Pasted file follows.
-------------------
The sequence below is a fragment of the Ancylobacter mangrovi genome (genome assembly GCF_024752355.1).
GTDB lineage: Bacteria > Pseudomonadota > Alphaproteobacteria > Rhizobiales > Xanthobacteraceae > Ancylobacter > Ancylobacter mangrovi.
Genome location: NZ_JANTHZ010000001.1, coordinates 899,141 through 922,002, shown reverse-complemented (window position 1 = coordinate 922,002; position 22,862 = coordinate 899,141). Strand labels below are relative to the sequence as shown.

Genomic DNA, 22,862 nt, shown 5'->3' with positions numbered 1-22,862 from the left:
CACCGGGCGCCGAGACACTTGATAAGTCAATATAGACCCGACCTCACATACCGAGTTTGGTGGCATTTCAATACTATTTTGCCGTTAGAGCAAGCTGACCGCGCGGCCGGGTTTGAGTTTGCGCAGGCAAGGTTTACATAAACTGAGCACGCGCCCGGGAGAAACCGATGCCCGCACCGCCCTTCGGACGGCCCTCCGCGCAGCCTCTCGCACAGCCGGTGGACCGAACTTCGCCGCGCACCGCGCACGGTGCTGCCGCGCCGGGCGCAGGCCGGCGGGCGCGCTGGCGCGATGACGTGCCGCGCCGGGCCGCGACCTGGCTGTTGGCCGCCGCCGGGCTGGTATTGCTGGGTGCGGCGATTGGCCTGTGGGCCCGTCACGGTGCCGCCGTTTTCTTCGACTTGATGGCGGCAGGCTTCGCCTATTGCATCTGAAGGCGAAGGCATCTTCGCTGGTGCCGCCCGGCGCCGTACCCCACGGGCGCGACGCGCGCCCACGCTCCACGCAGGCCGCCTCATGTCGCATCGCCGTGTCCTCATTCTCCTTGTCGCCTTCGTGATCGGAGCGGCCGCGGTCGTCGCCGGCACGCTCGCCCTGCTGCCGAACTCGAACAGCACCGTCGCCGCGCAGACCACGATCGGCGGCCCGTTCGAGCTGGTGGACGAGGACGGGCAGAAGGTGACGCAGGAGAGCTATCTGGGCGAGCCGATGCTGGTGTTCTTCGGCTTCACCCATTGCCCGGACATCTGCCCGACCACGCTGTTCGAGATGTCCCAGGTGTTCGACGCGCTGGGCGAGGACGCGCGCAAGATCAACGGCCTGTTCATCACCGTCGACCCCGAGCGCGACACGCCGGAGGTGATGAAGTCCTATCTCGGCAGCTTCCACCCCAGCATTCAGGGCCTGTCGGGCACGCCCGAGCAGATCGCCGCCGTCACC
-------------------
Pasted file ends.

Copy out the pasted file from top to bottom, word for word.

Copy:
The sequence below is a fragment of the Ancylobacter mangrovi genome (genome assembly GCF_024752355.1).
GTDB lineage: Bacteria > Pseudomonadota > Alphaproteobacteria > Rhizobiales > Xanthobacteraceae > Ancylobacter > Ancylobacter mangrovi.
Genome location: NZ_JANTHZ010000001.1, coordinates 899,141 through 922,002, shown reverse-complemented (window position 1 = coordinate 922,002; position 22,862 = coordinate 899,141). Strand labels below are relative to the sequence as shown.

Genomic DNA, 22,862 nt, shown 5'->3' with positions numbered 1-22,862 from the left:
CACCGGGCGCCGAGACACTTGATAAGTCAATATAGACCCGACCTCACATACCGAGTTTGGTGGCATTTCAATACTATTTTGCCGTTAGAGCAAGCTGACCGCGCGGCCGGGTTTGAGTTTGCGCAGGCAAGGTTTACATAAACTGAGCACGCGCCCGGGAGAAACCGATGCCCGCACCGCCCTTCGGACGGCCCTCCGCGCAGCCTCTCGCACAGCCGGTGGACCGAACTTCGCCGCGCACCGCGCACGGTGCTGCCGCGCCGGGCGCAGGCCGGCGGGCGCGCTGGCGCGATGACGTGCCGCGCCGGGCCGCGACCTGGCTGTTGGCCGCCGCCGGGCTGGTATTGCTGGGTGCGGCGATTGGCCTGTGGGCCCGTCACGGTGCCGCCGTTTTCTTCGACTTGATGGCGGCAGGCTTCGCCTATTGCATCTGAAGGCGAAGGCATCTTCGCTGGTGCCGCCCGGCGCCGTACCCCACGGGCGCGACGCGCGCCCACGCTCCACGCAGGCCGCCTCATGTCGCATCGCCGTGTCCTCATTCTCCTTGTCGCCTTCGTGATCGGAGCGGCCGCGGTCGTCGCCGGCACGCTCGCCCTGCTGCCGAACTCGAACAGCACCGTCGCCGCGCAGACCACGATCGGCGGCCCGTTCGAGCTGGTGGACGAGGACGGGCAGAAGGTGACGCAGGAGAGCTATCTGGGCGAGCCGATGCTGGTGTTCTTCGGCTTCACCCATTGCCCGGACATCTGCCCGACCACGCTGTTCGAGATGTCCCAGGTGTTCGACGCGCTGGGCGAGGACGCGCGCAAGATCAACGGCCTGTTCATCACCGTCGACCCCGAGCGCGACACGCCGGAGGTGATGAAGTCCTATCTCGGCAGCTTCCACCCCAGCATTCAGGGCCTGTCGGGCACGCCCGAGCAGATCGCCGCCGTCACC